Fall 2019 - MATH 310 D100

Introduction to Ordinary Differential Equations (3)

Class Number: 4070

Delivery Method: In Person

Overview

  • Course Times + Location:

    Mo, We, Fr 12:30 PM – 1:20 PM
    SRYE 2016, Surrey

  • Exam Times + Location:

    Dec 11, 2019
    7:00 PM – 10:00 PM
    SUR 3310, Surrey

  • Instructor:

    Masood Masjoody
  • Prerequisites:

    MATH 152; or MATH 155/158 with a grade of at least B, MATH 232 or 240.

Description

CALENDAR DESCRIPTION:

First-order differential equations, second- and higher-order linear equations, series solutions, introduction to Laplace transform, systems and numerical methods, applications in the physical, biological and social sciences. Quantitative.

COURSE DETAILS:

  • First Order differential equations
  • Second- and higher-order linear equations
  • Systems of first-order equations 
  • The Laplace transform
  • Introduction to numerical methods and nonlinear systems
  • Applications in the physical, biological and social sciences

Grading

  • Assignment Quizzes (Based on online homework and additional problems, 10 homework quizzes, weighted equally with lowest mark dropped)) 20%
  • Midterm Exam 30%
  • Final Exam 50%

NOTES:

THE INSTRUCTOR RESERVES THE RIGHT TO CHANGE ANY OF THE ABOVE INFORMATION.
Students should be aware that they have certain rights to confidentiality concerning the return of course papers and the posting of marks.
Please pay careful attention to the options discussed in class at the beginning of the semester

Materials

REQUIRED READING:

Elementary Differential Equations and Boundary Value Problems
Loose Leaf Hard Cover + WileyPlus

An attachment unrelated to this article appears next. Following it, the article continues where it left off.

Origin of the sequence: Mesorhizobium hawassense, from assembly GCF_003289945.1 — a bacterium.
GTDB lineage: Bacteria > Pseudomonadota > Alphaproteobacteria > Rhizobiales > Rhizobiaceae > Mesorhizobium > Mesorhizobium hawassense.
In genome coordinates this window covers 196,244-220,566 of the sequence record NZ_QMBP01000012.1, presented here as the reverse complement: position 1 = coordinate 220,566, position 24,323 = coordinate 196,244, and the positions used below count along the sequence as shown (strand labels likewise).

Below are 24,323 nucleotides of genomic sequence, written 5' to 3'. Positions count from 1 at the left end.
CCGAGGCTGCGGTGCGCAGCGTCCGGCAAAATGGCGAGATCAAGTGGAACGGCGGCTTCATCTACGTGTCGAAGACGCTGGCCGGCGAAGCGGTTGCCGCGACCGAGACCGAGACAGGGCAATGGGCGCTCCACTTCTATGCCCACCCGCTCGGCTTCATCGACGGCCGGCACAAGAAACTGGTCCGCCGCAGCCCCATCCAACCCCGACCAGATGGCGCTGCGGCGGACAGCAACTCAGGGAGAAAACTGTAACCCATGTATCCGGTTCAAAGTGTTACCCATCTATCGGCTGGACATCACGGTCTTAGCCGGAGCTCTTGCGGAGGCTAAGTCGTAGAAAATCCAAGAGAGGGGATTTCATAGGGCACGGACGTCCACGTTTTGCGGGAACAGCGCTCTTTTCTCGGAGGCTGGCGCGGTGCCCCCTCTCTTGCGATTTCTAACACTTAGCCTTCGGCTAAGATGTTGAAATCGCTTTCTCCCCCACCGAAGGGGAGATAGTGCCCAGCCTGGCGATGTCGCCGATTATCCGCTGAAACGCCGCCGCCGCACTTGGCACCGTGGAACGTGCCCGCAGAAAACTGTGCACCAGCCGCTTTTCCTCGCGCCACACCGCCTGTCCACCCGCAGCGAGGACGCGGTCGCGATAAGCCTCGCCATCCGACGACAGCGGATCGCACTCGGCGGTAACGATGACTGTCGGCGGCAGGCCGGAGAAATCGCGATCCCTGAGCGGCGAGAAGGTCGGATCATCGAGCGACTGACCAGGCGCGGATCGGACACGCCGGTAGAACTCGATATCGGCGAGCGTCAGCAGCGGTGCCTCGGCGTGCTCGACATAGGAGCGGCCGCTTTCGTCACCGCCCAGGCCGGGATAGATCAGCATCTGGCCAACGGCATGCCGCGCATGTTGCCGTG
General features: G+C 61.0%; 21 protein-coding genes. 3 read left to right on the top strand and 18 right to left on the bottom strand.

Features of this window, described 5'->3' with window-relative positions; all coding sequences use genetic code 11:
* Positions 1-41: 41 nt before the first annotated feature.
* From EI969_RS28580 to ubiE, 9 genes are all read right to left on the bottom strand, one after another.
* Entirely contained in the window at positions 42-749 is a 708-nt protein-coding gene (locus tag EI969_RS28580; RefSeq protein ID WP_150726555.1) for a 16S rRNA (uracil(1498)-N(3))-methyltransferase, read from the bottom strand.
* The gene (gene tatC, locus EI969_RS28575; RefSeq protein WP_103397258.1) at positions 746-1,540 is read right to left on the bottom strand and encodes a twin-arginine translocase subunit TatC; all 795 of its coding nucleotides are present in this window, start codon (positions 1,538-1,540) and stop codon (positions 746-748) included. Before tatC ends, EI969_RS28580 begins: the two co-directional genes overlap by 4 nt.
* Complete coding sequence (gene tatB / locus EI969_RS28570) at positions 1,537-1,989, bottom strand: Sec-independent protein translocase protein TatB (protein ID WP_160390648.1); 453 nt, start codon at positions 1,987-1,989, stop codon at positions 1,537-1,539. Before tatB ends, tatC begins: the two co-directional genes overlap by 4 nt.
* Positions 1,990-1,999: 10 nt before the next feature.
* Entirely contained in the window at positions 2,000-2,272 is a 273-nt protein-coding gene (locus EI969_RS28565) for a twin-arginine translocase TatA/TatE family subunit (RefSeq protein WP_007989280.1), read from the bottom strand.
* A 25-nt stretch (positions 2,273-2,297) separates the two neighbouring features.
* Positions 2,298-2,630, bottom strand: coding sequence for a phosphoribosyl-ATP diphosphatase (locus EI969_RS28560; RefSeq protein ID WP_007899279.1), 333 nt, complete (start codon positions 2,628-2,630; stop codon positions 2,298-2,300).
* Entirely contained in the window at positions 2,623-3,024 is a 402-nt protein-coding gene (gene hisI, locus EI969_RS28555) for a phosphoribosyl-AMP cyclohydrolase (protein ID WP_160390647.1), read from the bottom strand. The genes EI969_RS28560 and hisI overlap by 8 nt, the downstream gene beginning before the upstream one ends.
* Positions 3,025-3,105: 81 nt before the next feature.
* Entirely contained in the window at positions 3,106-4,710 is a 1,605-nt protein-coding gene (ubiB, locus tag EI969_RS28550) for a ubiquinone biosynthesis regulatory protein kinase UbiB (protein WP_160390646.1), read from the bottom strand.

William E. Boyce, Richard C. DiPrima, Douglas B. Meade
11th Edition; 2017
Wiley
ISBN: 9781119454465

OR

Elementary Differential Equations and Boundary Value Problems
Vital Source E-Text + WileyPlus

William E. Boyce and Richard C. DiPrima
11th Edition; 2017
Wiley
ISBN: 9781119454496

Registrar Notes:

SFU’s Academic Integrity web site http://www.sfu.ca/students/academicintegrity.html is filled with information on what is meant by academic dishonesty, where you can find resources to help with your studies and the consequences of cheating.  Check out the site for more information and videos that help explain the issues in plain English.

Each student is responsible for his or her conduct as it affects the University community.  Academic dishonesty, in whatever form, is ultimately destructive of the values of the University. Furthermore, it is unfair and discouraging to the majority of students who pursue their studies honestly. Scholarly integrity is required of all members of the University. http://www.sfu.ca/policies/gazette/student/s10-01.html

ACADEMIC INTEGRITY: YOUR WORK, YOUR SUCCESS